E-Verify Usage Upheld by U.S. Supreme Court
Miami, FL (Law Firm Newswire) August 30, 2011 – It looks like E-Verify is in like Flynn. This could be a good sign for other states.
“Recently, the U.S. Supreme Court upheld a 2007 Arizona law mandating that all employers in the state use E-Verify for screening illegal aliens and yanking business licenses from firms that hire them anyway. The core of the decision was that the law doesn’t improperly infringe on the federal domain, largely because the Immigration Reform and Control Act has a clause that ‘explicitly’ allows states to use licensing provisions to punish employers,” explained Larry S. Rifkin, managing partner at Rikfin & Fox-Isicoff, an immigration law firm with law offices in Miami, Florida and Orlando, Florida.
The timing of the decision turned out to be a good thing for other states, like Indiana, that had just passed their own E-Verify law. The ACLU of Indiana had challenged that law by suing. “While the decision is not necessarily a full blown victory for Indiana, the reference to the federal prerogative is the key for them. Other provisions exist in the Indiana law that are not a part of the Arizona statute,” indicated Rifkin.
“Why is this decision so important?” asked Rifkin. “It’s important because the states are beginning to realize that chasing employers, instead of handing the police more power, is more effective in curtailing illegal immigration. If an immigrant has come here to work illegally and they can’t get hired, this may send them back home. Needless to say, the system has a whole lot of glitches in it to be ironed out first before it is effective,” he added.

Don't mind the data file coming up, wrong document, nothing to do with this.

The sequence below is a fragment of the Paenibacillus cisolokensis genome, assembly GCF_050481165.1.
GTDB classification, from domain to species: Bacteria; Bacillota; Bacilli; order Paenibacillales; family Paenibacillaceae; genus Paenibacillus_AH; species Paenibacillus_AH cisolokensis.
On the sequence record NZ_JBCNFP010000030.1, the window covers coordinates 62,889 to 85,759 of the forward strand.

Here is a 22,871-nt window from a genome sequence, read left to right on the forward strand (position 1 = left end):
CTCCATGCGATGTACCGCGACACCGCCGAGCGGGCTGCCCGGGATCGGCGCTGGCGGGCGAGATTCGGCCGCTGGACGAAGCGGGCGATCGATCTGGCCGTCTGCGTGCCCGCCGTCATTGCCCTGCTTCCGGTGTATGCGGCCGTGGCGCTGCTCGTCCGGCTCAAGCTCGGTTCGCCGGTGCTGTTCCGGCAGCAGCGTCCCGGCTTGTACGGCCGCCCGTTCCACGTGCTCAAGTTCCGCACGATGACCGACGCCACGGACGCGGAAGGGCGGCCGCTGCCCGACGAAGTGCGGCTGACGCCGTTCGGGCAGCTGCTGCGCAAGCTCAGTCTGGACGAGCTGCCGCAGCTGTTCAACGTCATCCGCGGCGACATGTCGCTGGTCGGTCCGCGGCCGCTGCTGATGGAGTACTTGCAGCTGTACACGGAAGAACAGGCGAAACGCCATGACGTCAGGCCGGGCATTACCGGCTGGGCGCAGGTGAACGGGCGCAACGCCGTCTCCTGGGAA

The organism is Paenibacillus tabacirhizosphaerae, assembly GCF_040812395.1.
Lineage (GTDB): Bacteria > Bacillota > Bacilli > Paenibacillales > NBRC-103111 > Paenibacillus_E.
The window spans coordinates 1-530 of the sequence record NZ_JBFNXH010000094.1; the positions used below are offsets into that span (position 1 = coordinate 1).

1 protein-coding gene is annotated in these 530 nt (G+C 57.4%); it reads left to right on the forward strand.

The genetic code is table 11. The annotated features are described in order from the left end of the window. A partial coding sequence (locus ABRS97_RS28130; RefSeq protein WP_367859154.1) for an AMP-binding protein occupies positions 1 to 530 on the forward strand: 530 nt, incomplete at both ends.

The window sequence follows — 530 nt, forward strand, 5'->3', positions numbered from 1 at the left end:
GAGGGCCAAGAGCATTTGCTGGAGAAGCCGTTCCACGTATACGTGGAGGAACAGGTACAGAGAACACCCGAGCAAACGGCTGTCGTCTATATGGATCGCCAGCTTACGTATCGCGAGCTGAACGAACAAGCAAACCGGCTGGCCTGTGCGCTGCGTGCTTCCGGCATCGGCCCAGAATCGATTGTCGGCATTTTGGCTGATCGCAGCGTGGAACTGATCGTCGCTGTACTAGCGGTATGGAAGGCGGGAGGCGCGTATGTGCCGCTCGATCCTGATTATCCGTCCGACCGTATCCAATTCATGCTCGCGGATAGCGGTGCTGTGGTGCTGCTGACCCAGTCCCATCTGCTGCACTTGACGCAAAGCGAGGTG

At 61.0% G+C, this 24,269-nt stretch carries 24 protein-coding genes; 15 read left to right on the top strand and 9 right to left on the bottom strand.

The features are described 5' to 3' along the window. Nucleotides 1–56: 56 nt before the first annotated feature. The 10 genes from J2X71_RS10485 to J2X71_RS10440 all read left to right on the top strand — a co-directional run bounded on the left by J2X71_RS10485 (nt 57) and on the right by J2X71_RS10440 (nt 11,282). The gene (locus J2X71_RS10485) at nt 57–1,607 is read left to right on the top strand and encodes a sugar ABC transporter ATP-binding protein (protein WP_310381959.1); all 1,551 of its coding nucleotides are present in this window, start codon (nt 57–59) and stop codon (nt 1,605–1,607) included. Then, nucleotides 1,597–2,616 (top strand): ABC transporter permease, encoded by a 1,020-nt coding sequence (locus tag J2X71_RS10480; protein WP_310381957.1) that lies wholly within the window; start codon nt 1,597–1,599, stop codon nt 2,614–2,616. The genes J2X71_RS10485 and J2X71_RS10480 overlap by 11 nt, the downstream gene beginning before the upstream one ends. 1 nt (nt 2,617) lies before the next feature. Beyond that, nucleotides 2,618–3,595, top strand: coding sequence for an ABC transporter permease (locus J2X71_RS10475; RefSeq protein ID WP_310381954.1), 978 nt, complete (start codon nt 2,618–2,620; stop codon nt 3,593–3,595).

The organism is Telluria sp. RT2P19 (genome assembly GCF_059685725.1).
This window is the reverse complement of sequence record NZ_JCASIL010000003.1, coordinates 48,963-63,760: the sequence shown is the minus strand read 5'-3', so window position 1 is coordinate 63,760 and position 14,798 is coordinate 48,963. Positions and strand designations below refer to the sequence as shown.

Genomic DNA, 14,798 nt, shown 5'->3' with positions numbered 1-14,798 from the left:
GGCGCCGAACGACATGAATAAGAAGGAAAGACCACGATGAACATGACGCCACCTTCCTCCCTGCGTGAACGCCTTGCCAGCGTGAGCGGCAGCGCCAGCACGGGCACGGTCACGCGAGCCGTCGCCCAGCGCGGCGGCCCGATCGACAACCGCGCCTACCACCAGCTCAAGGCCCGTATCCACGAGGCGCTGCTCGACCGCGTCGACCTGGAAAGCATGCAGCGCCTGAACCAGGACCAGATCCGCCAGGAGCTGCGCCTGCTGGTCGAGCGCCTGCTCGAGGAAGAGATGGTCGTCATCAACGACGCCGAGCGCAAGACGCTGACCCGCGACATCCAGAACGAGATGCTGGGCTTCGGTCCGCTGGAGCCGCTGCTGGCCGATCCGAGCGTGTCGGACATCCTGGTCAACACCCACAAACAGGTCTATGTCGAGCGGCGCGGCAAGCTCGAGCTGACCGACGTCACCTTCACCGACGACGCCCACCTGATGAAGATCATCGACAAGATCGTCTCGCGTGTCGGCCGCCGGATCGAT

While flawed in some respects, a system such as E-Verify keeps most companies on the straight and narrow. If they do hire illegal workers, they pay the penalties. No American company wants their livelihood threatened in such a direct, bottom line manner as this affects their ability to make money and they tend to respond with compliance.
Of particular interest are the initial statistics relating to Arizona employer sanctions. The illegal immigrant population there dropped about 18 percent, which many feel was the result of using the E-Verify program. “The ramifications of these numbers are rather interesting, and if they continue to increase, it may be that this partial solution to illegal immigration is far less painful and costly than other methods, including raids, detention, deportation and miles of indefensible fences,” Rifkin commented.
Although there seems to be some light at the end of the tunnel when it comes to immigration reform, there are still many stalemates between the federal government and the states. This is the status of immigration reform right now and no one knows when or how it will move forward.
Rifkin & Fox-Isicoff, P.A.
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Miami, Florida 33131
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